Like the others have said... ask about cats.  Most likely after a few weeks their portion of the conversation will change.  But if it never does then it never does. Getting to know about their cats will help you build a relationship with them.

leanne's picture

Speaking as a direct with cats... Definitely, like the others said, let them talk about cats.

My cats, this week and last week and the week before, are major stressors for me, because one is sick and the other is...well I think she may be getting sick. Different kind of sick, but still.

If I had an O3 with my manager, I would normally be talking about work because that's what I talk about with them.

But this week and last and next, I would be talking about my cats. Because I would need to express, somehow, that I am stressed by their health issues and that that is affecting my work and I want my boss to be aware of it. If I had just acquired a new cat, I would probably tell my manager that if I had O3s with them. Because it would be important to me, and I'd think they were doing all sorts of cute things.

It really does help. My managers do know that I have sickness issues with my cat and they ask how he's doing when they know I took him to the vet the night before. It makes me feel a little more like they care about *me* - not just about what I can accomplish for them.

cynaus's picture

Definitely listen to their stories about their cats. They mean the world to them - especially if they're talking about them for 20 minutes. I sometimes wish my directs would give me a bit more about themselves personally (then I don't feel like prying). My team still think (after a year) that their O3 is about where they're up to in their workload and to do's. Despite me reminding them they can tell me about their weekend, or family or whatever.... and it's still their 10-15 mins, so if they want to talk about work (or cats), they can :)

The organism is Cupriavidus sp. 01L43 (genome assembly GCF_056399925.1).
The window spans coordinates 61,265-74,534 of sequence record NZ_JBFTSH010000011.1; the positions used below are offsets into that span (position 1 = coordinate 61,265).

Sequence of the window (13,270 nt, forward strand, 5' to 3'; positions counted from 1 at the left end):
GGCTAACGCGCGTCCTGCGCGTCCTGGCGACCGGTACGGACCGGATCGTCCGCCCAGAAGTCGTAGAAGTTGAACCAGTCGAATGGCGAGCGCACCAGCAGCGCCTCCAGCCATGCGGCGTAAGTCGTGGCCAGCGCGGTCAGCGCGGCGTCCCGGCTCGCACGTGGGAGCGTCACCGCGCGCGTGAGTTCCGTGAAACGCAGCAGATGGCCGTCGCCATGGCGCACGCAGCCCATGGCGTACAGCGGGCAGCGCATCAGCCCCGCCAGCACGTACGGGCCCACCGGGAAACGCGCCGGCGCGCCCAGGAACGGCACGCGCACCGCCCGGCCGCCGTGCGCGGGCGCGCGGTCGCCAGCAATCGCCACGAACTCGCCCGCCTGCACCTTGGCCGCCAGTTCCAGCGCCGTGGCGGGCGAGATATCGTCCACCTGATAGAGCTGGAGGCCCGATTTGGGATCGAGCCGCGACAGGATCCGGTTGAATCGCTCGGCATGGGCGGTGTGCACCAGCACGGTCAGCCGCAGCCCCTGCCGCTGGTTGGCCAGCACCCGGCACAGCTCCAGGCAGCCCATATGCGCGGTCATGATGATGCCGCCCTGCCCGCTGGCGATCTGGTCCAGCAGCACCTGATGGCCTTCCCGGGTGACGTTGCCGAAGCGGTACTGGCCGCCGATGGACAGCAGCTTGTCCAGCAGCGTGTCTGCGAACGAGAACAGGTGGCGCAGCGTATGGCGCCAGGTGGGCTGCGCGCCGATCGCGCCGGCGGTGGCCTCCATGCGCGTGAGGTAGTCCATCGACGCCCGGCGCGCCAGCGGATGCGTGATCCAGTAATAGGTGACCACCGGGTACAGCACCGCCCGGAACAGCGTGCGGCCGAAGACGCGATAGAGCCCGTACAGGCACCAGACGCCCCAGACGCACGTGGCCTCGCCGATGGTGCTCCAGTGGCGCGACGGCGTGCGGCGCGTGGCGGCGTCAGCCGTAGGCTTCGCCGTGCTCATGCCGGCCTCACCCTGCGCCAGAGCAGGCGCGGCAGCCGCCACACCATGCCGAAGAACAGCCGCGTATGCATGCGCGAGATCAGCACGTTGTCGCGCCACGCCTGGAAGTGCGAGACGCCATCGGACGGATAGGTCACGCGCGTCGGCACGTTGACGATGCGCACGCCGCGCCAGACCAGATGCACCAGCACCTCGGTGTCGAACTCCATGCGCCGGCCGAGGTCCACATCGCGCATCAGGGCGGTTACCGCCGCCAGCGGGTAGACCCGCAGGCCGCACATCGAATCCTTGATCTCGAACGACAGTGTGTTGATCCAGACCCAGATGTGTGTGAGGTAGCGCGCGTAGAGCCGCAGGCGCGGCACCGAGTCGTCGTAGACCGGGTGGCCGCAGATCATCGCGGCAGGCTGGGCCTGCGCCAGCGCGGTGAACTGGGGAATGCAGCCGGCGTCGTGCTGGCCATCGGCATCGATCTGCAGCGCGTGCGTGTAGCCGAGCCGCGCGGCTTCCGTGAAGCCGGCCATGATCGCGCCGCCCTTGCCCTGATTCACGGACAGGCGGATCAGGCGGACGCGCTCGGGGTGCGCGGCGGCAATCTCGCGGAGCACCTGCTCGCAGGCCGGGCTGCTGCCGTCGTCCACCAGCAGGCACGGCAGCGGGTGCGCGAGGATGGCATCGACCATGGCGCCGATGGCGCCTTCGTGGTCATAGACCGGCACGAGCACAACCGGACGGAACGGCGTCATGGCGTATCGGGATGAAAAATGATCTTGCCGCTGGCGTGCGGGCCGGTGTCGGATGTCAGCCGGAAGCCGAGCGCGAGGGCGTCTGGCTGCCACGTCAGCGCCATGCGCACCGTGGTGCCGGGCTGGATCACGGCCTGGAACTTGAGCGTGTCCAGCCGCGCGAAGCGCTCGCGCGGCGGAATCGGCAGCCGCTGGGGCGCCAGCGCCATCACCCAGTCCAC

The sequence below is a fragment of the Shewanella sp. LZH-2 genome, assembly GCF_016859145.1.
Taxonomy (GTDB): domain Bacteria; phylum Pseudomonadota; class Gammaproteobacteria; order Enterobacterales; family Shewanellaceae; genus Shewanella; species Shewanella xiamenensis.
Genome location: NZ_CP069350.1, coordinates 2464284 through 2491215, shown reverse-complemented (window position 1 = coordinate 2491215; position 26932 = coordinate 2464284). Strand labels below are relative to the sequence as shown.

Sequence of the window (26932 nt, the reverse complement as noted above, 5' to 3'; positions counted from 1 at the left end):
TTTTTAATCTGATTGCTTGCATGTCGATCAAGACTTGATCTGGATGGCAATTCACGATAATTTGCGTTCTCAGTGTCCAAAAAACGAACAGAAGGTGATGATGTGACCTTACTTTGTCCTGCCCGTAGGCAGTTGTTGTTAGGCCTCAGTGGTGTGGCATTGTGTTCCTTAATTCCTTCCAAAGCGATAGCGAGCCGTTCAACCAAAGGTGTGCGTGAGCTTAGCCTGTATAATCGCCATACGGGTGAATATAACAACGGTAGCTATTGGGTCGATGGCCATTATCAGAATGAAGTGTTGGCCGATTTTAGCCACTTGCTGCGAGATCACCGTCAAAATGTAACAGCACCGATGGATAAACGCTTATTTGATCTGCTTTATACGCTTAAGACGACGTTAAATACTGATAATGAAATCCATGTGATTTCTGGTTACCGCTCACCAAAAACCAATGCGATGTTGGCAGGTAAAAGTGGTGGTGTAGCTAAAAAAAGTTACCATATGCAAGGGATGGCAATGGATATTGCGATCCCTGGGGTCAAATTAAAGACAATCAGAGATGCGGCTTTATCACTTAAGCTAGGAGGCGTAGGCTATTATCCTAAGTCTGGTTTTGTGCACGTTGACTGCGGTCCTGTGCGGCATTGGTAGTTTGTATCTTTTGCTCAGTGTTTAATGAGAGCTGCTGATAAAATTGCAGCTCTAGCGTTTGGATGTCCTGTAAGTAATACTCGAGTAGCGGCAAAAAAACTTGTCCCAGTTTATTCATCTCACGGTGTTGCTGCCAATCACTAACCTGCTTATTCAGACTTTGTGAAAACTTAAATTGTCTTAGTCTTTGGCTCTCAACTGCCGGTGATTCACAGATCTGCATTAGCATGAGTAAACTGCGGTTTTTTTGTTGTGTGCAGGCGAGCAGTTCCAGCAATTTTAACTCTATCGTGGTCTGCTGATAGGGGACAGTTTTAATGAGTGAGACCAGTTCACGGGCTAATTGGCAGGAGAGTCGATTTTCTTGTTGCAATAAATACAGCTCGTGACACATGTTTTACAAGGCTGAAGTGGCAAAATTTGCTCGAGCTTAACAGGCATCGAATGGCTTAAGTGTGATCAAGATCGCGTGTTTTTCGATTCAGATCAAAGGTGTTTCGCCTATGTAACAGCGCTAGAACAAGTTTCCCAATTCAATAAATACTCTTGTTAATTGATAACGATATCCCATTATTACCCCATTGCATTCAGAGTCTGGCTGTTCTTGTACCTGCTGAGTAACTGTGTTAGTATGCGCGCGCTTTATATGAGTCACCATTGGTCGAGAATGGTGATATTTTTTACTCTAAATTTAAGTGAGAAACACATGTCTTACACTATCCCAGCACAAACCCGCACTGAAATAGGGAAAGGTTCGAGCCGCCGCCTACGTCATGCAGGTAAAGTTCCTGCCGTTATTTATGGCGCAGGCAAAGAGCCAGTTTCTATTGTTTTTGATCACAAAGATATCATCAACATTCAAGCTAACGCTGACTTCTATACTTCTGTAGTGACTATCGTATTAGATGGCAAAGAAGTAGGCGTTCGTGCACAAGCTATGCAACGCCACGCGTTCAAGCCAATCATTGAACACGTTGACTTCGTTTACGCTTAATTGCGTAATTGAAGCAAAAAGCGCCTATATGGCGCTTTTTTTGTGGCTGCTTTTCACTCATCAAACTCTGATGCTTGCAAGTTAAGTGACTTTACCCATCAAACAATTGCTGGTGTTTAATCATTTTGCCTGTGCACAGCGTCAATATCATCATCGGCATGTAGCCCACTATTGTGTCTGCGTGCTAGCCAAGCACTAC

lindagc's picture

It was the first O3 wasn't it? You don't know that the cats will be a recurring topic of conversation if you haven't had another meeting.

That you are already talking about giving your direct feedback about the topics that you consider suitable for their section of the one on one, appears that you haven't actually understood the purpose of the one on one. You need to build a relationship with your direct. If your direct is fond of their cats, and is moving house (which is pretty stressful at any time, let alone with pets), then you need to pay attention to what they are saying. 

Just out of curiousity, would you have had the same reaction if your direct spent 20 minutes talking about their children? Or their spouse/partner?

In O3s with my boss, I listen to him talk about his family, his tennis games, his house purchase, what he is working on, issues with his boss, the challenges he is facing etc etc. He seldom asks about my work, let alone my home life, and wouldn't have the slightest idea what I do on a day to day basis. But I remember what he tells me, I follow up things that he has raised (carefully), I know the names of all his kids and what schools they go to, their pets, the DVDs they hire on the weekends.  As a consequence he thinks we have a great working relationship. And to a certain extent we do. I just wish he would enquire a bit more closely about my work ;)